If it be wicke, a wonder thinketh me, When euerie torment and aduersite. That commeth of him, may to me saueiy think: For aie thirst I the more that iohe it drinke.

Si ardeo yoluntate non inuitft, Unde hie luctus mens est progressus? Si damnum plaoens, quorsum queror ita F Nescio cur sisto, cum non sim defessus : O dulces lerumnas quas sum perpessus!

Qui fit, me angat dolor tam immensus, Ni priuB datus sit mens assensus? If harme agree me, whereto plaine I thenne?

Hei mihi! Nam sBstuans algeo, algens eestu morior. For heate of cold, for cold of heate I die. One more extract, forming part of the gentle Creseide's meditations in her chamher on her love for Troilus, shall conclude our quotations from the poem.

But right as when the Sunne shiaeth Mutatur sepe, facies formosa. Which ouersprate the Sunne, as for a space, A cloudy thought gan through her soule pace GPhat ouerspredde her bright thoughts all, So that for feare almost she gan to fall.

Hbbc erat : Hei! Annon in aliis possum contemplari Hlomm gaudium payidum, graues curas? Non amat, qui non sentit yices duras. That thought was this, alas!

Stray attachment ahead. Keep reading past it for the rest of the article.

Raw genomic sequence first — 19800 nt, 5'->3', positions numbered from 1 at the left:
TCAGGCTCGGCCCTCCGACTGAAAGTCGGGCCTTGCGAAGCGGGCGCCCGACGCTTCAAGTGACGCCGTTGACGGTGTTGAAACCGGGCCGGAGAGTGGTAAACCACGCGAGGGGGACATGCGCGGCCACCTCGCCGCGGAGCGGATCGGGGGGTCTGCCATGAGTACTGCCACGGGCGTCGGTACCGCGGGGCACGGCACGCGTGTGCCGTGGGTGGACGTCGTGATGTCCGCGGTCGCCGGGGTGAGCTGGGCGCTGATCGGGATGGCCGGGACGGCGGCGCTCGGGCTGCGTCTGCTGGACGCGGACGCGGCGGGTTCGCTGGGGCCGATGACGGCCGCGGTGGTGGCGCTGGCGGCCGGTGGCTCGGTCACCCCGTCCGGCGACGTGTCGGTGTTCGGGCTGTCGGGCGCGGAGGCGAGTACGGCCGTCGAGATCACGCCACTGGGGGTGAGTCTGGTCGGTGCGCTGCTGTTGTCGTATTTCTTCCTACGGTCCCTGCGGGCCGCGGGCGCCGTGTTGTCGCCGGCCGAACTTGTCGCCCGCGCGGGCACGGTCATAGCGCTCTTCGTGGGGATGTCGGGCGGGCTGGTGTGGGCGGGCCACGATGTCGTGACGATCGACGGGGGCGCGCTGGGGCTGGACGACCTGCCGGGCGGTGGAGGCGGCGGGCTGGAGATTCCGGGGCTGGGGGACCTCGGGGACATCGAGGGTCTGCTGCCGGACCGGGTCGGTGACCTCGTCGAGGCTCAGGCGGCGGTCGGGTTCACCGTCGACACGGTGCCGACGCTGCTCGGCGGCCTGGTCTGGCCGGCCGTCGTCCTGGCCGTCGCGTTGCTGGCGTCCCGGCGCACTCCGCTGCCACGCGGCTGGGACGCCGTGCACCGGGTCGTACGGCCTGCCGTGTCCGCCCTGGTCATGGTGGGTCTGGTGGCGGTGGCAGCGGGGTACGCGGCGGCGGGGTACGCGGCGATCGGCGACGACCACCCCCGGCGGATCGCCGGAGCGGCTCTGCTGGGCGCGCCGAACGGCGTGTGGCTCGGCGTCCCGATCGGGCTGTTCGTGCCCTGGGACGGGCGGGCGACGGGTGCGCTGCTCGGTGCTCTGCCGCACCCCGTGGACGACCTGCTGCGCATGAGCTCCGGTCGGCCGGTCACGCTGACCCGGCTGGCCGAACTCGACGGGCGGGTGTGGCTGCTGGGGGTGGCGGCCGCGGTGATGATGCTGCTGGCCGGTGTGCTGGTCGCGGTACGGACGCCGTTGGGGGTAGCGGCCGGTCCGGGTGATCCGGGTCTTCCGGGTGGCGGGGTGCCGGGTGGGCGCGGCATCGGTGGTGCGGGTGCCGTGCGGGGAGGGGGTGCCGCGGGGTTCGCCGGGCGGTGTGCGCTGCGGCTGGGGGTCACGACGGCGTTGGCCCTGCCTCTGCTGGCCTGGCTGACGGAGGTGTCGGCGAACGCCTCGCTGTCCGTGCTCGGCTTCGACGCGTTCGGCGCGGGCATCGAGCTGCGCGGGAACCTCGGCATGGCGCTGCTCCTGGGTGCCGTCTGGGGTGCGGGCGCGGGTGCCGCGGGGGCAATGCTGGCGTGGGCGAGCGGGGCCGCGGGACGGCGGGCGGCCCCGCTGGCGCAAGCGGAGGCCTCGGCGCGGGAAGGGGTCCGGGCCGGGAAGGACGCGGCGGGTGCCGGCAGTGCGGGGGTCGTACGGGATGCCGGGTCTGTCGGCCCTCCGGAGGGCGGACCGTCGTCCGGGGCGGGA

Ther loueth none, that she ne hath waie to plain. Amorem nam plenissimum nimborum, Molestum yite genus scio fore.

Nam semper aliquid est dissidiorum Et nubes aliquas super Solis ore. Prseterea noe misellffi in dol9re For loue is yet the most stormie life Bight of himselfe, that euer was begonne For euer some nustmst, or nice strife.

Tarn presto sunt et prauie lingus fari Calumnias, viri et sunt fallaoes ita : Vt ppout forma coeperit mutari, Sic amor ; noua arnica est qusssita : Qufficnnq : iniuria facta, non oblita.

Nam quamvis hi se lacerent ob amorem In fine minus sentiunt dolorem. There is no wight tliat mote, I trow so, Where it becometh, to no wight on it spometh That erst was nothing into nought tumeth.

For though there be no cause, yet hem semen, Al be for harme, that folke her firends quemen. And who may stoppen euery wicked tong?